In To Kill a Mockingbird, what part of the body could be used to symbolize Miss Maudie?
Another body part that represents Miss Maudie could be hands, or her hands specifically. Miss Maudie's love for working with her garden calls attention to her hands, which she uses to nurture her plants; her care of her garden parallels the care and affection she shows towards Jem and Scout throughout the novel. As well, it could be argued that Miss Maudie understands power that is symbolized by her hands, as hands can harm and hurt as much as they can stroke.
Miss Maudie is an admirable female role model for Scout, as she is clever and warm, but opinionated all the same. These personality characteristics can all be discussed within the context of the symbol of hands.
Hands that garden are nimble and careful, and they know how to weed and pluck sensitively so that the invasive weeds do not choke the flowers, for example. Miss Maudie's hands are just these kind of instruments, as she is not at all a clumsy person, neither with her hands nor with her words.
Hands that stroke and touch with affection are soothing and warm, and they know how to look after vulnerable people, like the motherless Jem and Scout and the man on trial for his life, Tom Robinson. Miss Maudie articulates her concern for all three of these members of her community throughout the novel.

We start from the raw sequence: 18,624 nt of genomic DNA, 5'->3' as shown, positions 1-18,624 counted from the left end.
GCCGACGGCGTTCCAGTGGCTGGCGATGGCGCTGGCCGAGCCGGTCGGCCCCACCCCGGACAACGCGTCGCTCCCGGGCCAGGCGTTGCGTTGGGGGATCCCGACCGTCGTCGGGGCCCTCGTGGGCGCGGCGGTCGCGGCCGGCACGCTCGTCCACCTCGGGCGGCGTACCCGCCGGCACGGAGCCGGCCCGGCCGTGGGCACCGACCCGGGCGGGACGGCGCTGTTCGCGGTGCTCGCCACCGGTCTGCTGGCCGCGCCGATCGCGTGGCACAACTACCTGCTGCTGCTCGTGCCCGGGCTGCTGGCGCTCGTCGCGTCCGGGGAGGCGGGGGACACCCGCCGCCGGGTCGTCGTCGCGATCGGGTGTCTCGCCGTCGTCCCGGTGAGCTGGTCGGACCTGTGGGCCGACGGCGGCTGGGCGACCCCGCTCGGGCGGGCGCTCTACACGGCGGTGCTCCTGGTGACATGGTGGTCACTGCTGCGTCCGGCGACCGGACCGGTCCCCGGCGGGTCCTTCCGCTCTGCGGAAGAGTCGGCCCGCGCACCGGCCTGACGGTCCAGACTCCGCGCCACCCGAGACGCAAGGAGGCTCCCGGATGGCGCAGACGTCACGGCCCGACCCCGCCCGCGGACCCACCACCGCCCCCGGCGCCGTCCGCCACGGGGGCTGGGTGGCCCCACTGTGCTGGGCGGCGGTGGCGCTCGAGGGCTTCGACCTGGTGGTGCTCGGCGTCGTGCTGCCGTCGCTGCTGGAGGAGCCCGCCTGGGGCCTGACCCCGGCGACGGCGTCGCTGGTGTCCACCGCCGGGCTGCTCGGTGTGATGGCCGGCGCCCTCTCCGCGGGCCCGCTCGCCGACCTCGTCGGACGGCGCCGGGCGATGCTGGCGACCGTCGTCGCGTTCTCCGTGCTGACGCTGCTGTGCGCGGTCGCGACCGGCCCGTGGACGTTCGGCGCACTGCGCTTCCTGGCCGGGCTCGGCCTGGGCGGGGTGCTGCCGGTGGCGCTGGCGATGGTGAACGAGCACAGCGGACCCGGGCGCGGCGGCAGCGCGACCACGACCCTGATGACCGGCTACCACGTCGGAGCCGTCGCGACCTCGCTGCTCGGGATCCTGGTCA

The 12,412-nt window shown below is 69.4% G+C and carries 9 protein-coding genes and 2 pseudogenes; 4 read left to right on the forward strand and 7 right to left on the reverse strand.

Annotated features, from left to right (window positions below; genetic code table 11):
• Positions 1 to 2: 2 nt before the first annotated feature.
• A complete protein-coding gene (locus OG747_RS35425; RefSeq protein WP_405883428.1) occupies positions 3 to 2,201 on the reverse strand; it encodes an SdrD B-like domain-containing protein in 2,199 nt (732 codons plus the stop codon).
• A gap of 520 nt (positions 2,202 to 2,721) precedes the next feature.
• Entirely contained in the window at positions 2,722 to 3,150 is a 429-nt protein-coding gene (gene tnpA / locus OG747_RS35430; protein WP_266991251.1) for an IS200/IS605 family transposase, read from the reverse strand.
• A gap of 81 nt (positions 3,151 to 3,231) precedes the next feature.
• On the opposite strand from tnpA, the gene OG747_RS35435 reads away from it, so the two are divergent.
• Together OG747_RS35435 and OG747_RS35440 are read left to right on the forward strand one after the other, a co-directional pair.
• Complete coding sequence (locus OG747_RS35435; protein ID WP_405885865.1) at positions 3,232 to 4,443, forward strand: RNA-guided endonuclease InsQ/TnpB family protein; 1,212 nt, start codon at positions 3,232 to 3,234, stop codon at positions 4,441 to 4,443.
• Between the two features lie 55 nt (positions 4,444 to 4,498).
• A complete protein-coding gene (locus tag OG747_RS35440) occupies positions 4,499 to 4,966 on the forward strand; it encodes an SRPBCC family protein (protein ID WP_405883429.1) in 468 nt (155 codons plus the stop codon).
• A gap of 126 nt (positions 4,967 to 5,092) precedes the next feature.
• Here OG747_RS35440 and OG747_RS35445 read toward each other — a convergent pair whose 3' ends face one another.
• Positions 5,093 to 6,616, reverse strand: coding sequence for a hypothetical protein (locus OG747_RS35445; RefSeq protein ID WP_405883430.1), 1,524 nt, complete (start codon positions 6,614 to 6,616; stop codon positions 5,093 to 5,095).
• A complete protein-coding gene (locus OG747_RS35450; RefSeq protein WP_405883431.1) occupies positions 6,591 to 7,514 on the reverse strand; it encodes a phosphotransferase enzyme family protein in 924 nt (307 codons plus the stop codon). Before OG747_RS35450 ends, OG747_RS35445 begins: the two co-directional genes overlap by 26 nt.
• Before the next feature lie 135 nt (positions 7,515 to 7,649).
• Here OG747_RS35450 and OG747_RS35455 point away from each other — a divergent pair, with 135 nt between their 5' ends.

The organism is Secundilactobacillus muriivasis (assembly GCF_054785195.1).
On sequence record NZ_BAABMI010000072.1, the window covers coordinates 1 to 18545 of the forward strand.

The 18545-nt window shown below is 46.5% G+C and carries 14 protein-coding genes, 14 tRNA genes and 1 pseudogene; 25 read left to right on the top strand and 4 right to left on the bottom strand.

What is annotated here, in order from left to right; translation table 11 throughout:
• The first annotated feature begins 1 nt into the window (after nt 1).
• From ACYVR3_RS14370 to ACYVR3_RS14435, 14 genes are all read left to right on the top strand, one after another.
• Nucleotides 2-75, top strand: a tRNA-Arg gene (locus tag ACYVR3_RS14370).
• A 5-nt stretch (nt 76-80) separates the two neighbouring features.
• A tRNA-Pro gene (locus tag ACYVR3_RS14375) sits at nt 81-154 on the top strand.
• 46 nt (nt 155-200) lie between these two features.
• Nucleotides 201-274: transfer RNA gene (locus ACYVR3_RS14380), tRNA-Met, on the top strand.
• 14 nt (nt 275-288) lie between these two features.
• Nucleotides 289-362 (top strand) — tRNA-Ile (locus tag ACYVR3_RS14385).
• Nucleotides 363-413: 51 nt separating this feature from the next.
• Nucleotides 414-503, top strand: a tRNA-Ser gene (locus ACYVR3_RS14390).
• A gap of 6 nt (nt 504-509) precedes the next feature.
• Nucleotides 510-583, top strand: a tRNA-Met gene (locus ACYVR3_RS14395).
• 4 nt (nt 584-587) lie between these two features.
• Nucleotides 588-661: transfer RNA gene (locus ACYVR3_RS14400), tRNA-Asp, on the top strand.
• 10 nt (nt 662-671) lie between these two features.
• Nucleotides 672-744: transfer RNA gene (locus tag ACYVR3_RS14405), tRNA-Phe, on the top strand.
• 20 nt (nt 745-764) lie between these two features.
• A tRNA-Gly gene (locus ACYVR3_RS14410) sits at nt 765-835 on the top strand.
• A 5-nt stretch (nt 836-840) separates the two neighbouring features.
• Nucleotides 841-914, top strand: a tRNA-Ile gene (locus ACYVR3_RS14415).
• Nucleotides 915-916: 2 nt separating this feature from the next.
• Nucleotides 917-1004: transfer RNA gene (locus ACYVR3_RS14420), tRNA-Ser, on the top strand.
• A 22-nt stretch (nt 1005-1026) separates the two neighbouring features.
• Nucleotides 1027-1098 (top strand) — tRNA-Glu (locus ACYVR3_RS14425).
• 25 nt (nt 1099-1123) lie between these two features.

Hands that are strong can hurt others, but Miss Maudie uses her strength for good. The potential power of her hands represents the strength of her personality and her values, which teach Scout the importance of being open-minded and respectful of others.
I think the body part that best represents Miss Maudie in To Kill a Mockingbird would have to be her false teeth--her bridgework. Miss Maudie has
... two minute prongs clipped to her eyeteeth...
which Scout loves to see removed from her mouth. Scout "admired them" so much that she hopes to have a pair herself one day. Miss Maudie seems to understand this, and
With a click of her tongue she thrust out her bridgework, a gesture of cordiality that cemented our friendship.
The teeth not only symbolize Maudie's independent and sometimes eccentric behavior, but they also serve to show the words of wisdom that she often presents in the form of advice to Jem and Scout. Like Atticus, she answers the children's questions truthfully; unlike Miss Stephanie, she never resorts to gossip. She faithfully defends Atticus and explains to Jem and Scout why he is the most important man in all of Maycomb.